“We are no longer in the position where we think of D&D as an edition. It’s just D&D,” Chris Perkins told Dungeons and Dragons fans in the video announcing One D&D, the next evolution of the world’s biggest roleplaying game. D&D editions are out. One D&D is in.
But what does that mean, exactly? Is it just a marketing gimmick, like how the Xbox 3 was named Xbox One? I’m rather suspicious. Could it be that, rather than completely overhauling D&D’s rules every 5-10 years with a brand new edition, rules updates will now come more regularly, and have to be accessed online? Will you have to pay a subscription fee to play the latest version of D&D?
To me, this approach seems somewhat likely, given that Wizard of the Coast’s parent company Hasbro acquired D&D Beyond earlier this year. Along with new rules, One D&D is also bringing new tools to that platform, and creating a new virtual playspace, D&D Digital. A digital focus is clearly a key pillar of this new version of D&D.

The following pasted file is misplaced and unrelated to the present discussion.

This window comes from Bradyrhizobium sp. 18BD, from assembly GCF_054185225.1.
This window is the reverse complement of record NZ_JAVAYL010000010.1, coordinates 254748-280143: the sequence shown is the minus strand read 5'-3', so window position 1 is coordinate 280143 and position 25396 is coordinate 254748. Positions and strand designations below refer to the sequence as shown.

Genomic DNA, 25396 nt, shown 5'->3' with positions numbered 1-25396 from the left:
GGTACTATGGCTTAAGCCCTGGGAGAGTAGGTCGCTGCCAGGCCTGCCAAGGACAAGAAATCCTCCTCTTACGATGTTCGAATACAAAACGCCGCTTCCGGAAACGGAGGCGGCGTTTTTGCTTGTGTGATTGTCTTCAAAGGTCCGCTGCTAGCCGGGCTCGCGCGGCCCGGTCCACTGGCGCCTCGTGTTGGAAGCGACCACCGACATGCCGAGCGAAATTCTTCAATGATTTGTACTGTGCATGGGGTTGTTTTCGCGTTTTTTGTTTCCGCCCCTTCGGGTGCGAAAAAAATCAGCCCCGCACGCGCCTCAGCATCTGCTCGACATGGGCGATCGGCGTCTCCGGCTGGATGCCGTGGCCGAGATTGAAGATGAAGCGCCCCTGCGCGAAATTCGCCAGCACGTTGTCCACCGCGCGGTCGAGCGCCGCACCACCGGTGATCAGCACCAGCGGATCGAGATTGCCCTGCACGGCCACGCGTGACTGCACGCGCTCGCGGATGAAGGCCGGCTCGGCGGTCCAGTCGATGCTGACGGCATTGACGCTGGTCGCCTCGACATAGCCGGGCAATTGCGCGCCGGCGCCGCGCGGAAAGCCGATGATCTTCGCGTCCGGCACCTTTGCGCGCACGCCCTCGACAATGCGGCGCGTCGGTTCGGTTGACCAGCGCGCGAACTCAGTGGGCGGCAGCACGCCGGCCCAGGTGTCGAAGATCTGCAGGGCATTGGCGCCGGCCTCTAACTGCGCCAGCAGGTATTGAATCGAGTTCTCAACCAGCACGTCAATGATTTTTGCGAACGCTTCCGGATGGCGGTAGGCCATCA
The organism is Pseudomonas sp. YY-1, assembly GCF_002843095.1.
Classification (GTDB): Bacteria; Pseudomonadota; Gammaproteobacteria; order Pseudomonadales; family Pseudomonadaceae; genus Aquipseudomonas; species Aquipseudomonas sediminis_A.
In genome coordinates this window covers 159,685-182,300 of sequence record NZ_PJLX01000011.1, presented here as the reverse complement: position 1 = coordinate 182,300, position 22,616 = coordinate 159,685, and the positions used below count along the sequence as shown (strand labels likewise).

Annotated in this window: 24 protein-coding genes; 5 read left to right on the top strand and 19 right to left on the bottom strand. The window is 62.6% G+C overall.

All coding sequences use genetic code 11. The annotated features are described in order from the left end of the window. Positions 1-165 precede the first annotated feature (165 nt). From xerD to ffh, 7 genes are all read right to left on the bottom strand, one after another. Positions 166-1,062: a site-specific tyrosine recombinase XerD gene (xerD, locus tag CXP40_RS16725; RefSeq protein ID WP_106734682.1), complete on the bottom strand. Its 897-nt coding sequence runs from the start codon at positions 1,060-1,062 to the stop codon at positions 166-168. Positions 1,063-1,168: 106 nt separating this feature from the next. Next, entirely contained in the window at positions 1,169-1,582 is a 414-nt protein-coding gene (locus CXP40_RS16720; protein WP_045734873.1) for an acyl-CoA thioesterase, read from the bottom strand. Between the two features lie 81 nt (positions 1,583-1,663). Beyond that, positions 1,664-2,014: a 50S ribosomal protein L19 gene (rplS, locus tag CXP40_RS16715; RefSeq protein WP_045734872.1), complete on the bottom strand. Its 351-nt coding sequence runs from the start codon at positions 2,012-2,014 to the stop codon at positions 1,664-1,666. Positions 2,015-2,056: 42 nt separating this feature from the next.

Some fans are worried that with One D&D expanding the game’s official digital toolset, Wizards of the Coast will at the same time try to impose limits on the third-party tools and software that people currently use. Will homebrew and third-party maps and artwork be usable in its virtual D&D Digital system, for instance? It doesn’t seem likely.
If Wizards just wants to attract new users to D&D Beyond by offering extra tools, then that’s no biggie. One D&D’s announcement video assures us that this is about giving players new things, not taking them away – but the whole thing still makes me feel a bit ill at ease.
My concern is that if D&D moves to an online, often changing ruleset, it’ll be a brand new way to monetize Dungeons and Dragons and keep a constant flow of cash coming in from fans. We’ll have to either buy new books each time we want to use Wizards’ new rules, or subscribe to a revamped version of D&D Beyond. Right now the subscription fee is cheap as chips, but as we saw when Netflix hiked up its prices – these things are subject to change.
I’ve often thought that, compared to fans of the other big nerdy property under Wizards of the Coast’s belt, Magic: The Gathering, D&D players have it made. Once we’ve got the key DnD books, we’re essentially set for life, only limited by our imaginations. Sure, people like to splash out for a campaign or setting book, but a good one of those can keep you busy for months, or even years.
One of the best things about D&D is that you can play it on a shoe-string budget. If D&D moves to a Netflix-style subscription model, that could be about to change.